history tv on c-span3. >> michael grunwald presents his thoughts on the $800 billion stimulus bill, the american recovery reinvestment act signed into law by president obama on february 17, 2009. this is about 50 minutes. [applause] >> thanks, all of you, for coming and braving the rain. i am thrilled to start by 4 in new york. my wonderful parents are here. the only new yorkers who go to florida to visit their grandchildren. there are a lot of facts and figures and fun characters and colorful stories. i knew it was going to be controversial and it would be revisionist history of the obama stimulus and everybody hates the obama stimulus. obama he did too. a year after it passed a percentage of americans who believe the stimulus created jobs was lower than the percentage of americans who believe elvis was alive. at one point i told the story how obama told his cabinet that the stimulus was the only thing less popular than he was. when you put the words change and obama this close together you are going to get yelled at. the new -- "the new new deal," right wingers the text of the ol
. michael -- [booing] who wanted to bring back -- [laughter] i think i get to the point. michael who wanted to bring back two-tier academic exams. i remember what it was like. o level and cse. one whole group of young people written off. we are not going back to those days. [applause] [applause] mike who'll has content for vocational qualification and abolished the best vocational qualification our country has and michael who has nothing to say about education to -- in education there really is a choice of two futures. education for a are in reiing and narrowing elite with a conservative or one nation skill system as part of a one-nation economy with a next labor government. [applause] [applause] to be a one-nation economy we have to make it easier for them and harder for the -- i think one year people know what i was talking about. [laughter] [applause] [applause] you see -- you see -- businesses tell me that the pressure for the -- from the city investors can't take a long view, they want to plan one year, two years, ten years ahelp. but they have to publish their accounts in britain ever
an opportunity to join them and say no. >> moderator: michael aron at the next question to senator menendez. >> senator menendez can the team to snipe at each other all the time. you seem to have a chilly relationship with governor christie dating back to 2006 when you were the target of an investigation when he was u.s. attorney in investigation that went nowhere. joe kyrillos by contrast is one of chris christie's best friends. economists at my best friend legislature. might the state be better off with, and set it to christiana meets in the u.s. senate, one enemy and one friend. kyrillos: i disagree with you in a salmon under the governor. i would have had the best insurance polis under the new law, affordable care act that new jersey got in the nation. his administration asked me to get a good deal for the department of human services. i did. i was the governor's enemy, i would have gotten our formulas to achieve a greater modify for new jersey transit riders and economic opportunity. if i was the enemy, would have joined him an advocate within with all the disaster we got so we could c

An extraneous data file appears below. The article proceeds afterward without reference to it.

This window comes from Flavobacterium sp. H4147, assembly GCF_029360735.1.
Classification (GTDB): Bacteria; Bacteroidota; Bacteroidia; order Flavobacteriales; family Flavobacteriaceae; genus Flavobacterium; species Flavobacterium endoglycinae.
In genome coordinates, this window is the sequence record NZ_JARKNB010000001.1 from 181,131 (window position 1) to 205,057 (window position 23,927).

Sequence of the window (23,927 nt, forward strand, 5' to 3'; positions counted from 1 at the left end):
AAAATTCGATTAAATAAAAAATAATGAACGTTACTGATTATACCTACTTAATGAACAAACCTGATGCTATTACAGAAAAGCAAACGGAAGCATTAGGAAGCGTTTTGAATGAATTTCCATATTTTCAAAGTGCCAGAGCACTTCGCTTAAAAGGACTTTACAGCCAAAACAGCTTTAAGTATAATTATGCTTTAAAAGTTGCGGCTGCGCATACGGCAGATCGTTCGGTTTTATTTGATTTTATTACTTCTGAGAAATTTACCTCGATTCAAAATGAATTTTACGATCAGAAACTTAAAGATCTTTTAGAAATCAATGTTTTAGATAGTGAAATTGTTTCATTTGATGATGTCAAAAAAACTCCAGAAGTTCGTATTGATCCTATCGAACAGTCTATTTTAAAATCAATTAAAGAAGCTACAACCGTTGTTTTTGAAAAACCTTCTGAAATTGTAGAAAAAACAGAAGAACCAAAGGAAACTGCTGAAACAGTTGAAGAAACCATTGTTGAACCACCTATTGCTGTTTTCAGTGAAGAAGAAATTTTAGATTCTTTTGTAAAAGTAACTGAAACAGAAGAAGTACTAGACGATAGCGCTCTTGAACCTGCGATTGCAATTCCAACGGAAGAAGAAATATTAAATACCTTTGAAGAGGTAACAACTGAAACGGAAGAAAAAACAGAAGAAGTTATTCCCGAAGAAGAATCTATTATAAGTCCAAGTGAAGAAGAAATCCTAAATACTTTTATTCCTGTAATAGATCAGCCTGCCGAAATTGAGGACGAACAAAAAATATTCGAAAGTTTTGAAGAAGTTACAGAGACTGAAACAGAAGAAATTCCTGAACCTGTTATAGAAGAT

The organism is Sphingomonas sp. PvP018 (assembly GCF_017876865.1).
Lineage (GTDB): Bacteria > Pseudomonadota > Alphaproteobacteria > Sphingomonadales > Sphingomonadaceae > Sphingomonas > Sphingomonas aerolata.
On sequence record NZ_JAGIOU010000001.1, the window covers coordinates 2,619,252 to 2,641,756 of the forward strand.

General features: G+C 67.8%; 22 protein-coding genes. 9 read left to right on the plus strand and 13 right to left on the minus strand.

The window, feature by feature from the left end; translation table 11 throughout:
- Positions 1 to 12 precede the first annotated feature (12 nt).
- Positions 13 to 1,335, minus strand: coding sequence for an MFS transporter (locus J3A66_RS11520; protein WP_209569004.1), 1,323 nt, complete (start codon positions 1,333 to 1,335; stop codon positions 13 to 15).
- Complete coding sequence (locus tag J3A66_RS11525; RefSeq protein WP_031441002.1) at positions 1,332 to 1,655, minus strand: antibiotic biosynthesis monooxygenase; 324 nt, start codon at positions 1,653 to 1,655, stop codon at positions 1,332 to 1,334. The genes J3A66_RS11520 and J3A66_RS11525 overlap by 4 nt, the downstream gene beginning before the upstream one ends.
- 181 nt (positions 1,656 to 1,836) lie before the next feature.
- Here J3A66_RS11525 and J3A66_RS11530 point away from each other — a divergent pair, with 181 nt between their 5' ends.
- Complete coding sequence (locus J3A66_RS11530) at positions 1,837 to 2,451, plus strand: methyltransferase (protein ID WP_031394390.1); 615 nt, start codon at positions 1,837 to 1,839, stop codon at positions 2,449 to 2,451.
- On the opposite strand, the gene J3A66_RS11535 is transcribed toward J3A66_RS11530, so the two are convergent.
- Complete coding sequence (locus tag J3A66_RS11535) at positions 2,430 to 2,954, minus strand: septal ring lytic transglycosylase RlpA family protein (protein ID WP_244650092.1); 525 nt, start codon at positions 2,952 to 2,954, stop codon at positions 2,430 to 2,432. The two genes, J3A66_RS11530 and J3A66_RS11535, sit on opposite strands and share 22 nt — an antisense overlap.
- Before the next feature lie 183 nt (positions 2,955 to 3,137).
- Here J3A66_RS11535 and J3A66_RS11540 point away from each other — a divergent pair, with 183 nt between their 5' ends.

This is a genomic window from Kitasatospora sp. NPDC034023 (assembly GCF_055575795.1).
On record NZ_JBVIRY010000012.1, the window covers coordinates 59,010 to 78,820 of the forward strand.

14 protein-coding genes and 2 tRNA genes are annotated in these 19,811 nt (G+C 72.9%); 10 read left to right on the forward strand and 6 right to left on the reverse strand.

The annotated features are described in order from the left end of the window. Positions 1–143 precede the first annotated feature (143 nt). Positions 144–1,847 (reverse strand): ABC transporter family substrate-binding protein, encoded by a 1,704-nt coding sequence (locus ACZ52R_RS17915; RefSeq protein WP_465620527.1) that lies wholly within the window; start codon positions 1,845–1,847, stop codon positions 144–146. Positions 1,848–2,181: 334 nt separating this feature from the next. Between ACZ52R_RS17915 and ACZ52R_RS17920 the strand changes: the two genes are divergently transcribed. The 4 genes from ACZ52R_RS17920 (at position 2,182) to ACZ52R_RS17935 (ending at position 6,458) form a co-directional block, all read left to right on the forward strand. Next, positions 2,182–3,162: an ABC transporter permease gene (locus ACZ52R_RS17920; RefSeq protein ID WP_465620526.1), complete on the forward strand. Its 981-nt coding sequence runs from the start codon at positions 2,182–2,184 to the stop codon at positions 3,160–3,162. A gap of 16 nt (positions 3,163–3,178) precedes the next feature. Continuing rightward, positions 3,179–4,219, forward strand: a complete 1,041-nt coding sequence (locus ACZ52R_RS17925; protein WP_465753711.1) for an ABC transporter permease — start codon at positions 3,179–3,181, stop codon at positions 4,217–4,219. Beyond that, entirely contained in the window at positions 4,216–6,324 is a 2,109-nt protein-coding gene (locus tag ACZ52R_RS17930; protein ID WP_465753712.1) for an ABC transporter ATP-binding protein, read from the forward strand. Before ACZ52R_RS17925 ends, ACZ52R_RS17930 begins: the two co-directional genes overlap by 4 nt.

these contributions continue for years to come. i will stop here and allow michael to give you more details. thank you for your support of america's aviation system and keeping this economic engine running at full throttle. >> administrator? >> good morning jarman mica, chairman petrie, ranking member costello and members of the committee. as you heard from deputy secretary porcari, nextgen is happening now. it's not something we are doing alone. it's a public-private partnership that will enhance the safety of our aviation system and lay the groundwork for the united states to continue to operate the safest aviation system in the world. i needed a pre-ready to step up our collaboration with our stakeholders externally to increase the focus on nextgen and to bring benefits to the travelling public now. the faa has a long history of engaging with industry to develop consensus are not policy, programs and regulatory decisions. we have worked closely with our industry partners such as rtca and have incorporated important advice from that organization in our nextgen planning. we also established a broad b
immediate right is michael howe who's the technical cofounder of the fourth of state project as well as the architect of the platform that runs both enterprises. the project focuses on driving media coverage of the election 2012. and i think he'll have a very interesting powerpoint presentation to make to us. to my immediate left is amy davidson, senior editor at the new yorker. she's been at the magazine since 1995, writes a blog and contributes to the magazine's pages. next is anna sale who's a political reporter for wnyc radio politics site, it's a free country.org. she covered the gop primaries, my condolences -- [laughter] and focuses on swing states far away from political rallies. sounds like a much better assignment. [laughter] she appears on the takeaway and contributed to npr, bbc, wgvh, new york 1 and pbs. next to her is greg marx who's a staff writer for the columbia journalism review, co-editor of cjr's swing state project. he was a writer for remapping debate.org, and if you've seen his writings, which i have fold over the last few week -- followed over the last few wee